FIG. 7 illustrates another method 700 that may be implemented by the RTP packetization component 118 for the purpose of efficiently packetizing data partitions 122 for transport over a network, e.g., mapping data partitions 122 into RTP packets 120. The method 700 that is shown in FIG. 7 may be thought of as a more specific implementation of the method 600 that was discussed above in connection with FIG. 6.

In accordance with the method 700 of FIG. 7, three RTP packetization modes are defined 702. These RTP packetization modes will be referred to as mode 1, mode 2, and mode 3. Mode 1 corresponds to alternative A discussed above. Mode 2 corresponds to alternative B discussed above. Mode 3 corresponds to alternative C discussed above.

In accordance with the depicted method 700, data partition A 122 a, data partition B 122 b, and data partition C 122 c are received 704 from the H.264 encoder 104. These data partitions 122 a, 122 b, 122 c each correspond to the same slice 114 a of coded data. The data partitions 122 a, 122 b, 122 c are included in three separate NAL units 116 a, 116 b, 116 c. In particular, the coded data corresponding to data partition A 122 a is included in a first NAL unit 116 a, the coded data corresponding to data partition B 122 b is included in a second NAL unit 116 b, and the coded data corresponding to data partition C 122 c is included in a third NAL unit 116 c.

In response to receiving 704 the data partitions 122 a, 122 b, 122 c, a mode selection algorithm is performed 706 for the purpose of selecting from mode 1, mode 2, or mode 3. There are a number of mode selection algorithms that may be performed 706 in accordance with the depicted method 700. Such mode selection algorithms may be based on the current bit-rate, frame-rate, frame-size packet statistics information, and so forth.

A description of an exemplary mode selection algorithm that may be performed 706 will now be provided. Let us consider the jth video frame FR(j) consisting of N slices sl(j)(0), sl(j)(1), . . . , sl(j)(N−1). Let the number of bytes within the data partitions corresponding to slice i in frame FR(j) be denoted by bA(j)(i), bB(j)(i), bC(j)(i) respectively. Then for frame FR(j):

if(bC(j) (i)<Threshold1)
{
   use Mode1;
}
else if(bB(j) (i)>Threshold2)
{
   use Mode3;
}
else
{
   use Mode3;
}
if(Mode1)
{
 if( ((bA(j) (i)+bB(j) (i)+bC(j) (i))<Threshold3) &&
   (bA(j) (i+1)+bB(j) (i+1)+bC(j) (i+1))<Threshold4)) &&
   (i!=N−1)
  )
 {
   use Mode2;
 }
 else
 {
   use Mode1;
 }
}

In accordance with the mode selection algorithm that is represented by the above pseudo-code, mode 3 (alternative C) is selected 708 if the size of data partition B 122 b is greater than Threshold2. Even if the size of data partition B 122 b is not greater than Threshold2, however, mode 3 is also selected 708 if the size of data partition C 122 c is not less than Threshold1.

Either mode 1 (alternative A) or mode 2 (alternative B) is selected if the size of data partition C 122 c is less than Threshold1. As between mode 1 and mode 2, mode 2 is selected 708 if the sum of the size of data partition A 122 a for slice i, the size of data partition B 122 b for slice i, and the size of data partition C 122 c for slice i is less than Threshold3, and if the sum of the size of data partition A 122 d for slice i+1, the size of data partition B 122 e for slice i+1, and the size of data partition C 122 f for slice i+1 is less than Threshold4. Otherwise, mode 1 is selected 708.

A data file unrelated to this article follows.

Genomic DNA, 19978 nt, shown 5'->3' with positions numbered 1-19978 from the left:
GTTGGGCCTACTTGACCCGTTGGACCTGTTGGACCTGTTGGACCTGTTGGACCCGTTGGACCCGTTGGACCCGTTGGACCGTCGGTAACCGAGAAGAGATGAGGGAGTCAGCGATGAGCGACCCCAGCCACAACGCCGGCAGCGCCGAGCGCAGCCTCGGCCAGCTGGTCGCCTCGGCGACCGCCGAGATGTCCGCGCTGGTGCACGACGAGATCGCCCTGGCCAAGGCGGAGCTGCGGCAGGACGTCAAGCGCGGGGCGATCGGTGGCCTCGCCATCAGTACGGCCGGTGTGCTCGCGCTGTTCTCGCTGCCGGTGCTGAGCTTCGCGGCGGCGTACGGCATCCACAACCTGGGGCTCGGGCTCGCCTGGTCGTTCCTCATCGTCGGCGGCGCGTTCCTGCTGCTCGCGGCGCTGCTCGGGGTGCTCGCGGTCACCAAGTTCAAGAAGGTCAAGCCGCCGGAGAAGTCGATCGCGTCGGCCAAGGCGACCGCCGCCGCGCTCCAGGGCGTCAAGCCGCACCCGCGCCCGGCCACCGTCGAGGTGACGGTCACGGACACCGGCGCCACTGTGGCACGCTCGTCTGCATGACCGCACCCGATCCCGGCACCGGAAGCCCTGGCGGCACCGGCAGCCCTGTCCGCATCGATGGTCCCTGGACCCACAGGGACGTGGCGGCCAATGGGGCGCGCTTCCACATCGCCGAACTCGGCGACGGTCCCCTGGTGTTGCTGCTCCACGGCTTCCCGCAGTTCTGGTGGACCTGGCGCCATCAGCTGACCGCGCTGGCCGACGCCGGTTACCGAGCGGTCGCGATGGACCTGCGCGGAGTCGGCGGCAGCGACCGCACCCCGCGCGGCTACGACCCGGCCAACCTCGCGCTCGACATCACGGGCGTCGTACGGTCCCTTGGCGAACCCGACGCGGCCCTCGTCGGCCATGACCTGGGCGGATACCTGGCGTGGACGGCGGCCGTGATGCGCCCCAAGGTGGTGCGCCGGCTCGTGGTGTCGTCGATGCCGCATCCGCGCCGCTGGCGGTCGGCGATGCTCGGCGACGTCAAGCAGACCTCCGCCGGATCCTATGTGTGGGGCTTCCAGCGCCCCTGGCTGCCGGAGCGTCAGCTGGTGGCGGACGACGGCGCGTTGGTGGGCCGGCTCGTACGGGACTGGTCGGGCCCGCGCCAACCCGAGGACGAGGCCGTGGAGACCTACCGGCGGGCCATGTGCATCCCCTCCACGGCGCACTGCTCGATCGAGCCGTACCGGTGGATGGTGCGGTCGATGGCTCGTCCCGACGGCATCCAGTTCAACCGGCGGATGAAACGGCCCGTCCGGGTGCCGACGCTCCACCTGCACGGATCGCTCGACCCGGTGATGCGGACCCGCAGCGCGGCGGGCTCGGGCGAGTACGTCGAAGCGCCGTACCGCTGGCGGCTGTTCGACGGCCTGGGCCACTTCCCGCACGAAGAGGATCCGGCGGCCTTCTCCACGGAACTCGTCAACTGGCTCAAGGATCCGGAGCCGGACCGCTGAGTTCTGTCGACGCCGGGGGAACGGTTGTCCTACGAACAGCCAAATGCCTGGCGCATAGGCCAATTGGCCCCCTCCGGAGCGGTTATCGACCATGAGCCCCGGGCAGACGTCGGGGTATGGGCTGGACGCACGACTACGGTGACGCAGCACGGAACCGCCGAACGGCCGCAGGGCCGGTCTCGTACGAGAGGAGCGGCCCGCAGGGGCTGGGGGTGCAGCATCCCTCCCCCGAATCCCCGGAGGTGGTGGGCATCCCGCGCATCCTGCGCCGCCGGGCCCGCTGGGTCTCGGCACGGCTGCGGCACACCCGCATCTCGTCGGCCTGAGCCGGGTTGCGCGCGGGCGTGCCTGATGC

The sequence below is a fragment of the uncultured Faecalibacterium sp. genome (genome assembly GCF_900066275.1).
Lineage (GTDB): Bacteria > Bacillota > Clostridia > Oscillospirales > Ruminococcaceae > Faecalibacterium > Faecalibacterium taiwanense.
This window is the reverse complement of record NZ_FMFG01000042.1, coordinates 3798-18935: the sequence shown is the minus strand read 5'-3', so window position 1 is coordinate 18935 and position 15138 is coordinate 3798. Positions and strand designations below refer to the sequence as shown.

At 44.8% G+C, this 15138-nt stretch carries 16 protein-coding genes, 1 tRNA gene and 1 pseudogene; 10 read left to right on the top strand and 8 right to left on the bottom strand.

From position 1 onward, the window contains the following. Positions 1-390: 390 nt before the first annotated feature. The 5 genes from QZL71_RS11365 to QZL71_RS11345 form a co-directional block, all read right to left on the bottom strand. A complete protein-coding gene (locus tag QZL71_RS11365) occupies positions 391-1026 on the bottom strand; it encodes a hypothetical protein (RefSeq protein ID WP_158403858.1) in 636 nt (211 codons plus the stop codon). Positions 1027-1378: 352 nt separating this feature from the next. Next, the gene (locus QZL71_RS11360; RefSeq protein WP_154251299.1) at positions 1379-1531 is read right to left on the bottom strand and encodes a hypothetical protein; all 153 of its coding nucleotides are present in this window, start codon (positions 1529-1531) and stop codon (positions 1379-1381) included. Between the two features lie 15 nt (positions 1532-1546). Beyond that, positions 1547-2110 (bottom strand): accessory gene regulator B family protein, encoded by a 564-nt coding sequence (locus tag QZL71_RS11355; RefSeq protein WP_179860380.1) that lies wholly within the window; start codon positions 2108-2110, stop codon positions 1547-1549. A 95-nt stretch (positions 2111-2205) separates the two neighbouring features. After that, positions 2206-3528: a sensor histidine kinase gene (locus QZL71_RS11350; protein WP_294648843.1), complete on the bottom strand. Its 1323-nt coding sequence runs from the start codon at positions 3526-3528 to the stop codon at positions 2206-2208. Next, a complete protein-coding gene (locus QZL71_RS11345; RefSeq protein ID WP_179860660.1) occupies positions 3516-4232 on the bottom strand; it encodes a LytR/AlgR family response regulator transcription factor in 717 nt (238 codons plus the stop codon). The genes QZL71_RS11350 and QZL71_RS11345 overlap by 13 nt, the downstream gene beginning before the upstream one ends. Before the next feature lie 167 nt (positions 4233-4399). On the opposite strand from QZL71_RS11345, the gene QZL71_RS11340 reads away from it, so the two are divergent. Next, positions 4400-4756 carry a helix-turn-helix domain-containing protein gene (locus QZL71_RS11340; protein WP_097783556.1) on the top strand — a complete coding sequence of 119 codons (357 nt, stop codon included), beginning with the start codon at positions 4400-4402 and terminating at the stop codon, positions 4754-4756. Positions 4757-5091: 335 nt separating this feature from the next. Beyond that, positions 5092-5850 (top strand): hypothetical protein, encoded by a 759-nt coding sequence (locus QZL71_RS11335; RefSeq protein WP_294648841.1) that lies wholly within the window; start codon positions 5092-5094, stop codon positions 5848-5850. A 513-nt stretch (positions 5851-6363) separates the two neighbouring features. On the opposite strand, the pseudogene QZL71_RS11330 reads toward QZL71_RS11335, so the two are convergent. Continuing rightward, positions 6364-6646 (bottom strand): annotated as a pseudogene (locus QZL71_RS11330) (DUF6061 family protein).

Different embodiments of the algorithm may use different thresholds, considering the video bit-rate. Other embodiments of the mode selection algorithm that is performed 706 in accordance with the depicted method 700 may use combinations of the above conditions to select the RTP packetization modes.

If mode 1 (alternative A) is selected 708, then the data partitions 122 a, 122 b, 122 c that were received in step 704 are merged 710 into a single RTP packet 120. This single RTP packet 120 does not include data partitions corresponding to any other slices. If mode 2 (alternative B) is selected 708, the data partitions 122 a, 122 b, 122 c that were received in step 704 are combined 712 with other data partitions 122 d, 122 e, 122 f from one or more other slices 114 b. If mode 3 (alternative C) is selected 708, then the data partitions 122 a, 122 b, 122 c are included 714 in separate RTP packets 120 a, 120 b, 120 c.

In response to the next set of data partitions 122 d, 122 e, 122 f corresponding to the next slice 114 b being received 704, the remaining steps 706-714 of the method 700 are repeated as described above unless Mode2 was used for the previous slice in which case this slice is already packetized so the process is repeated for the next unpacketized slice. The method 700 continues in this manner until it is determined 716 that all of the coded data has been processed, at which point the method 700 ends.

As indicated above, the method 700 that is shown in FIG. 7 may be thought of as a specific implementation of the method 600 that was discussed above in connection with FIG. 6. The following discussion illustrates how the method 700 of FIG. 7 implements the method 600 of FIG. 6.